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Evidence supports wounding and stabbing convictions

Where appellant alleges there is insufficient evidence that he stabbed the victim, surveillance videos, and testimony from the victim and a police officer belie the claim.

Video evidence

“[T]here was sufficient evidence from which a rational factfinder could have determined that [appellant] Loyol stabbed Hub. The market surveillance video showed Loyol, Jervin, and Rodenzo enter Mi Rancho and then leave with Hub. Both Loyol and Hub identified Loyol as the person in the white t-shirt.

“The laundromat surveillance video shows the four men conversing next to a white Dodge pickup, which Loyol admitted to being in.

“Although flyers on the window obstruct part of the incident in the video, the video is nevertheless sufficient to show what occurred. Jervin forced Hub against the side of the pickup truck while Loyol and Rodenzo moved closer. Rodenzo pulls something out of his pocket and hands it to Loyol.

“When Loyol brings his right hand down, a long glinting object is seen in his hand. Rodenzo then walked around the truck, got in, and slowly started backing it out of the parking space. At the same time, Loyol grabbed Hub and appeared to raise the knife to Hub’s neck. Hub fell to the ground after a brief struggle.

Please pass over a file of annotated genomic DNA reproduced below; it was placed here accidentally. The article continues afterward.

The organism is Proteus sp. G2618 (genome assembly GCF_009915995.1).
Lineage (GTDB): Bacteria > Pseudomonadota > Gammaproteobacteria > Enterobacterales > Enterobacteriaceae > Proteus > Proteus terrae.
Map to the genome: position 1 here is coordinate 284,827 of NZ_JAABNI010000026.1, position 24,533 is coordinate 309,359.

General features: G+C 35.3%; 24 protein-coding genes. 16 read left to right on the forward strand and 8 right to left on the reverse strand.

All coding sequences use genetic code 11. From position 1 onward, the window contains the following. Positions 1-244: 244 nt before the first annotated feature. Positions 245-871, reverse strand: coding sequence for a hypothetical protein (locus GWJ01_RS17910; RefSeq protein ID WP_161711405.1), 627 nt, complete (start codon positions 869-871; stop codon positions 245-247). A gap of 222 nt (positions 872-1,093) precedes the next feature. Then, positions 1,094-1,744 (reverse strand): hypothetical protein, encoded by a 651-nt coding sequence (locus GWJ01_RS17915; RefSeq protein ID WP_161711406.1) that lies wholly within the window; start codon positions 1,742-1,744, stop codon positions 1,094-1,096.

“Loyol jumped over Hub and climbed into the truck as Rodenzo drove away. Jervin tried to get in the truck, but he fell out as the truck pulled away. Hub got up and walked back to the bar with his hand to his neck and blood soaking his shirt.

“Loyol argues that it was Jervin who had problems with Hub, not him. He also argues that the video was grainy and did not clearly show what happened. But the video shows that Hub was still standing after the initial scuffle with Jervin and did not appear injured. And immediately after Loyol raised the knife to Hub’s neck, Hub fell to the ground.

“Jervin’s hand and body position at that point in time indicate that he could not have stabbed Loyol.

“Additionally, while Loyol’s statements may not have been direct confessions, they can certainly be considered as circumstantial evidence of his guilt. Although he claimed he could not remember what happened, Loyol expressed remorse and stated that he should not have hurt Hub.”


Loyol v. Commonwealth, Record No. 0816-21-2, July 26, 2022. CAV (AtLee) From the Circuit Court of the City of Richmond (Cavedo) Jose E. Aponte for appellant. Timothy J. Huffstutter, Jason S. Miyares for appellee. VLW 022-7-285, 8 pp. Unpublished opinion.

VLW 022-7-285

Virginia Lawyers Weekly